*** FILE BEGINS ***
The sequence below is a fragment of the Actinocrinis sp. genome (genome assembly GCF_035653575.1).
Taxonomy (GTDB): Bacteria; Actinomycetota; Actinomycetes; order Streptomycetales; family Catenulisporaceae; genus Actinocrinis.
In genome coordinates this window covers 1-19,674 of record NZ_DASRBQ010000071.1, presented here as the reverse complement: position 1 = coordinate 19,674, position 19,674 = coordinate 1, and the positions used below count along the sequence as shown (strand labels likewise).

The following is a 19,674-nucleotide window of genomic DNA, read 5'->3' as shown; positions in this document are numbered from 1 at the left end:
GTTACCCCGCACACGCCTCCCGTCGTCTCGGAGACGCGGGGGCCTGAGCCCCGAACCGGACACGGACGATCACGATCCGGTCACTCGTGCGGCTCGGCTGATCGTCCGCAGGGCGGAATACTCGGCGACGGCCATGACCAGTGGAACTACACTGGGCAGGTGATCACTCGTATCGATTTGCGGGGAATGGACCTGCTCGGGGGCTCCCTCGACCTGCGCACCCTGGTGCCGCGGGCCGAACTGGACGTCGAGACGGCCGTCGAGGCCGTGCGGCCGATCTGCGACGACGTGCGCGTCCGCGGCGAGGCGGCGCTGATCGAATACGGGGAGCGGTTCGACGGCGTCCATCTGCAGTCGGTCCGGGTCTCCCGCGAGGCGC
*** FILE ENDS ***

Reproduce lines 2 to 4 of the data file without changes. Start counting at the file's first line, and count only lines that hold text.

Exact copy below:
Taxonomy (GTDB): Bacteria; Actinomycetota; Actinomycetes; order Streptomycetales; family Catenulisporaceae; genus Actinocrinis.
In genome coordinates this window covers 1-19,674 of record NZ_DASRBQ010000071.1, presented here as the reverse complement: position 1 = coordinate 19,674, position 19,674 = coordinate 1, and the positions used below count along the sequence as shown (strand labels likewise).

The following is a 19,674-nucleotide window of genomic DNA, read 5'->3' as shown; positions in this document are numbered from 1 at the left end: